Ever since coming into the NBA world, the 5’10” tall, 162 lb Michael Adams had to prove himself worthy of getting playing time. The physically underwhelming guard with an awkward shot release wasn’t exactly what the NBA GMs were looking for out there on the market in the mid-1980s.
But after mostly sitting out throughout his rookie campaign with the Sacramento Kings, this Boston University product finally got his chance to prove what he could do with the 1986-87 Washington Bullets. In 20.7 minutes of action per contest, he came alive with averages of 7.2 ppg, 3.9 apg, 2.0 rpg and 1.3 spg.
It was the Denver Nuggets who liked the promise Adams showed in the nation’s capital and decided to give him a full-time starting job. Throughout the next four seasons, from 1987-88 to 1990-91, Adams found himself a new home in Colorado while becoming one of the most explosive NBA point guards.
Unleashed to show what he could do in head coach Doug Moe’s freestyle version of a run & gun offense, the pesky point guard created havoc for opponents on both ends of the floor.
On defense, he pressed opponents and often came up with steals, leading into the lightning-quick Nuggets transition in which he dished the rock to the team’s stars, Alex English and Fat Lever. If he was left alone, Adams specialized in launching and hitting the transitional three-pointer.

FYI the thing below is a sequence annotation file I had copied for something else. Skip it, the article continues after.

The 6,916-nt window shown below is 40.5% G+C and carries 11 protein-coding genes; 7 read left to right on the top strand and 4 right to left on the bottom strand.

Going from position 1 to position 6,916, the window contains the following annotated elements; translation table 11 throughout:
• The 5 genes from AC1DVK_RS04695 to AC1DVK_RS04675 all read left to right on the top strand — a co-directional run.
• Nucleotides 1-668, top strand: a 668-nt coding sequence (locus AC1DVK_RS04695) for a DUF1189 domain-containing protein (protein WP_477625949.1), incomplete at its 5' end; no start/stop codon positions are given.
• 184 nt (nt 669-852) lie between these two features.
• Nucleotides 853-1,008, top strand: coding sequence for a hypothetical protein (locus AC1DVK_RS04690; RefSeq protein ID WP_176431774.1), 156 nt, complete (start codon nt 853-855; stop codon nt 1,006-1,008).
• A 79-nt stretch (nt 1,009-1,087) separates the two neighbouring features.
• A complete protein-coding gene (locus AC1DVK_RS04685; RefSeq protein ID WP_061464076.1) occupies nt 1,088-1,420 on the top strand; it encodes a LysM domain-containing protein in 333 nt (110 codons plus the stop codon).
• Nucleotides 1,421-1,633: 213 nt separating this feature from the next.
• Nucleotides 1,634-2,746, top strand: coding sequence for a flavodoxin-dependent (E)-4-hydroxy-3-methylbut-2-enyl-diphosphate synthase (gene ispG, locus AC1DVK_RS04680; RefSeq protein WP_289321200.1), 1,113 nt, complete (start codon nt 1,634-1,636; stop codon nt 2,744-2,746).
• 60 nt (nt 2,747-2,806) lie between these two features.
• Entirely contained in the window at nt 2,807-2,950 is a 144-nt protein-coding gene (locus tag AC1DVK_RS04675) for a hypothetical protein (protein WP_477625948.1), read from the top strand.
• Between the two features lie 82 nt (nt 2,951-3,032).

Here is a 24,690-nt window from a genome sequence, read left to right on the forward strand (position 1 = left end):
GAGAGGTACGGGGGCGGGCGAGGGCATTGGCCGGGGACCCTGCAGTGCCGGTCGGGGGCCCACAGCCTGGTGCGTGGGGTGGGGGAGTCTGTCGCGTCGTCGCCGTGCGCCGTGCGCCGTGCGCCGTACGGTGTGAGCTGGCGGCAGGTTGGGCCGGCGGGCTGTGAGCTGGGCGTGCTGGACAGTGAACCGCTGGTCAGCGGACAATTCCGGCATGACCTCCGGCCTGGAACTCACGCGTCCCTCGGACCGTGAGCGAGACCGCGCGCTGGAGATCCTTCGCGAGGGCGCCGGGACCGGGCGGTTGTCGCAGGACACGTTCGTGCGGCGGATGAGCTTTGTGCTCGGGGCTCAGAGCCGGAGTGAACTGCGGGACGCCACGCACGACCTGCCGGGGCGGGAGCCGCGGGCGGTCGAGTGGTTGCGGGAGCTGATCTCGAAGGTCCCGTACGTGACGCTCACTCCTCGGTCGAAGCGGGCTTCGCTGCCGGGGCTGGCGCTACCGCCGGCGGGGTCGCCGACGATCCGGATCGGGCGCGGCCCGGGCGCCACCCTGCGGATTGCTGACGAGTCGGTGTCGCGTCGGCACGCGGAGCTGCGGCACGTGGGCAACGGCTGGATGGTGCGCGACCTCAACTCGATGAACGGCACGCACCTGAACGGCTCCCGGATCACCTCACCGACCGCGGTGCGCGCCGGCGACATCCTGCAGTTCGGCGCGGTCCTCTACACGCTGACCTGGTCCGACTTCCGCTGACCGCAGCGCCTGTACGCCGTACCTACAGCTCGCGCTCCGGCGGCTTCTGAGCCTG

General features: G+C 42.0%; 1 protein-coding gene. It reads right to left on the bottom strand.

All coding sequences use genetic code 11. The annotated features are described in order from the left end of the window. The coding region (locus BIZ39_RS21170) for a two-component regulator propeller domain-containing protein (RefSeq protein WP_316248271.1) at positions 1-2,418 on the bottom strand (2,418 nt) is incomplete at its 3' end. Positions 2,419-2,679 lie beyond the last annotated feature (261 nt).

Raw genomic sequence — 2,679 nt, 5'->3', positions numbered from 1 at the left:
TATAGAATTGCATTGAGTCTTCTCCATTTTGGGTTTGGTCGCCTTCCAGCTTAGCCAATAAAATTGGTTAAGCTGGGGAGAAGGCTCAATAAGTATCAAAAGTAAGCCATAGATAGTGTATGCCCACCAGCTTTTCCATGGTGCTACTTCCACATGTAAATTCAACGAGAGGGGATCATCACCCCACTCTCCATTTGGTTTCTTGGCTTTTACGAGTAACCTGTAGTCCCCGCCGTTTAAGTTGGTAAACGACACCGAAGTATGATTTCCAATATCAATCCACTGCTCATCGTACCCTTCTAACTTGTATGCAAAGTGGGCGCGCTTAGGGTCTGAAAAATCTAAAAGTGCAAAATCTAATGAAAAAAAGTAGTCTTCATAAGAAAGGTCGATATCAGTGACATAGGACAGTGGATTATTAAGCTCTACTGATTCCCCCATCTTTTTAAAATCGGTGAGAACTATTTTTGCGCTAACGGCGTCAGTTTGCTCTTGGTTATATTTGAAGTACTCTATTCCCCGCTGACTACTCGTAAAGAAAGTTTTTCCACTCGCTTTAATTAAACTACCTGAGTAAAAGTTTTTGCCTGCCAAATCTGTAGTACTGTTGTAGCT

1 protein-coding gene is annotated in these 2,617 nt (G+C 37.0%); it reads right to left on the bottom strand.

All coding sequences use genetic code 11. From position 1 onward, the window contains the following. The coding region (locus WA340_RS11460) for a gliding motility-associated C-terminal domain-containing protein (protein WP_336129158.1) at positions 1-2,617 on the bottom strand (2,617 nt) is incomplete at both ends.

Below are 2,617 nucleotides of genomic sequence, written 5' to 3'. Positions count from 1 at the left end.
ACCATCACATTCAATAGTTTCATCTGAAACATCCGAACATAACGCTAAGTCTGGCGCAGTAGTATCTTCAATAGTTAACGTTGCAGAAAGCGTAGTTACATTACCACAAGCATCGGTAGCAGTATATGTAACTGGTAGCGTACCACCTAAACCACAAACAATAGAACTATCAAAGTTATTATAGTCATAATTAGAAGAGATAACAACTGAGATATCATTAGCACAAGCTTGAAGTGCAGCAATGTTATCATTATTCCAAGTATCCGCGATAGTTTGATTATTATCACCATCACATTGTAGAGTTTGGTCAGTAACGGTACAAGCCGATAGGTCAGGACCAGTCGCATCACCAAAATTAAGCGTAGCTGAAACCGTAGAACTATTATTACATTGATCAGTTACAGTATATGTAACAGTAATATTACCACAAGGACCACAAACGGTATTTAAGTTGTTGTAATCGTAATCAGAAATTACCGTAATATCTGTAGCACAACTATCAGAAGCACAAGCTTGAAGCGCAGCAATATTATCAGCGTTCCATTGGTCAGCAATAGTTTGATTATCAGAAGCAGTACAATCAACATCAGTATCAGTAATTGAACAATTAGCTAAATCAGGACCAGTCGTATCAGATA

Adams’ most productive career year came in 1990-91 when the Nuggets got a new coach – the ‘Guru of go’ Paul Westphall. All of a sudden, the Nuggets offense went from ‘run & gun’ to a warp version of ‘run & gun.’ And it was Adams, the team’s quarterback, who became instrumental in installing coach Westphall’s vision of constant whole court pressure and 7-8 second attack waves.
Playing at such a wild tempo, the 1990-91 Denver Nuggets experiment didn’t turn out well for the team overall, which finished the season with a 20-62 record and the last in the Midwest Division standings. But every once in a while, on some special nights, the Nuggets’ novel style of play caught some of the opponents off guard and out of sync.
Such was the case on December 26th, 1990, when the 6-20 Nuggets visited the 6-19 Kings in Sacramento. And with Kings guard department standing at only two names – Rory Sparrow and Travis Mays – it was an ideal opportunity for Adams to smash the team that once when he was a rookie, gave up on him.
That night in ARCO Arena, from the very first minute, it was Michael Adams’ show all over the court! He smoothly went around his defender for an uncontested lay-up or an assist to an open teammate. Then he pressed some more, came up with a steal, and did it all over again. And as the game progressed, the Kings didn’t match up to his potentially deadly perimeter shooting, and Adams shot the lights out!
Adams lit up the Kings with 44 points in 37 minutes of action while converting 17-26 shots from the field and 7-11 three-point shots. He also dished out a total of 10 assists and collected 5 steals! That particular game still stands as one of the primary examples of what Adams could do in his prime.
As one of the premium guards in the NBA, who could not be pushed around anymore, Adams finished the 1990-91 season with his career-best numbers of 26.5 ppg and 10.5 apg.
This accomplishment secured him the starting job in another team, which kind of passed on him in the past – the Washington Bullets. It was Bullets GM Wes Unseld who embraced Adams in the summer of 1991 and got him the keys to the team from the nation’s capital between 1991 and 1994. Adams responded in his style, and in 1992 he was picked for the NBA Eastern Conference All-Star team.